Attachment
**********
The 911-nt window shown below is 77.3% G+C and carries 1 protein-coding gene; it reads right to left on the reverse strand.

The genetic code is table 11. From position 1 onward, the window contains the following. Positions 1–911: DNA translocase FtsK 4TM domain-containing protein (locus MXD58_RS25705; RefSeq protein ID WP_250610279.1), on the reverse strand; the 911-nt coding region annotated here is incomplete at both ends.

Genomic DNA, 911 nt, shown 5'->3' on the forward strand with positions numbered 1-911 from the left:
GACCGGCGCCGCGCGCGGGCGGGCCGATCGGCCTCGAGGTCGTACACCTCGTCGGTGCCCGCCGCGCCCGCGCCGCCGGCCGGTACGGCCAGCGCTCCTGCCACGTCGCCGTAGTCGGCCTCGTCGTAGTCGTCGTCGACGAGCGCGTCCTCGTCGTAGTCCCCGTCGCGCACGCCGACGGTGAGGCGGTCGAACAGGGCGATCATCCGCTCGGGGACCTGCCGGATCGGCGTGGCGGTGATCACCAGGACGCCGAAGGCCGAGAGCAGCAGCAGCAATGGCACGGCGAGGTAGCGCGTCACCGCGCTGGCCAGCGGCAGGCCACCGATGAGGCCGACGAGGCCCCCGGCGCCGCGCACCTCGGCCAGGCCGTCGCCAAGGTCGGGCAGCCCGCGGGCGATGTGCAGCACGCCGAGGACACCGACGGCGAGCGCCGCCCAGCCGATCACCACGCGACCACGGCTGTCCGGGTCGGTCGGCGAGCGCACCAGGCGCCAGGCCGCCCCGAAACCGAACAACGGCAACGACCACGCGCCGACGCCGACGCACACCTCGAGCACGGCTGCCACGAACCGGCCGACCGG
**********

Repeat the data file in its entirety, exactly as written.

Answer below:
The 911-nt window shown below is 77.3% G+C and carries 1 protein-coding gene; it reads right to left on the reverse strand.

The genetic code is table 11. From position 1 onward, the window contains the following. Positions 1–911: DNA translocase FtsK 4TM domain-containing protein (locus MXD58_RS25705; RefSeq protein ID WP_250610279.1), on the reverse strand; the 911-nt coding region annotated here is incomplete at both ends.

Genomic DNA, 911 nt, shown 5'->3' on the forward strand with positions numbered 1-911 from the left:
GACCGGCGCCGCGCGCGGGCGGGCCGATCGGCCTCGAGGTCGTACACCTCGTCGGTGCCCGCCGCGCCCGCGCCGCCGGCCGGTACGGCCAGCGCTCCTGCCACGTCGCCGTAGTCGGCCTCGTCGTAGTCGTCGTCGACGAGCGCGTCCTCGTCGTAGTCCCCGTCGCGCACGCCGACGGTGAGGCGGTCGAACAGGGCGATCATCCGCTCGGGGACCTGCCGGATCGGCGTGGCGGTGATCACCAGGACGCCGAAGGCCGAGAGCAGCAGCAGCAATGGCACGGCGAGGTAGCGCGTCACCGCGCTGGCCAGCGGCAGGCCACCGATGAGGCCGACGAGGCCCCCGGCGCCGCGCACCTCGGCCAGGCCGTCGCCAAGGTCGGGCAGCCCGCGGGCGATGTGCAGCACGCCGAGGACACCGACGGCGAGCGCCGCCCAGCCGATCACCACGCGACCACGGCTGTCCGGGTCGGTCGGCGAGCGCACCAGGCGCCAGGCCGCCCCGAAACCGAACAACGGCAACGACCACGCGCCGACGCCGACGCACACCTCGAGCACGGCTGCCACGAACCGGCCGACCGG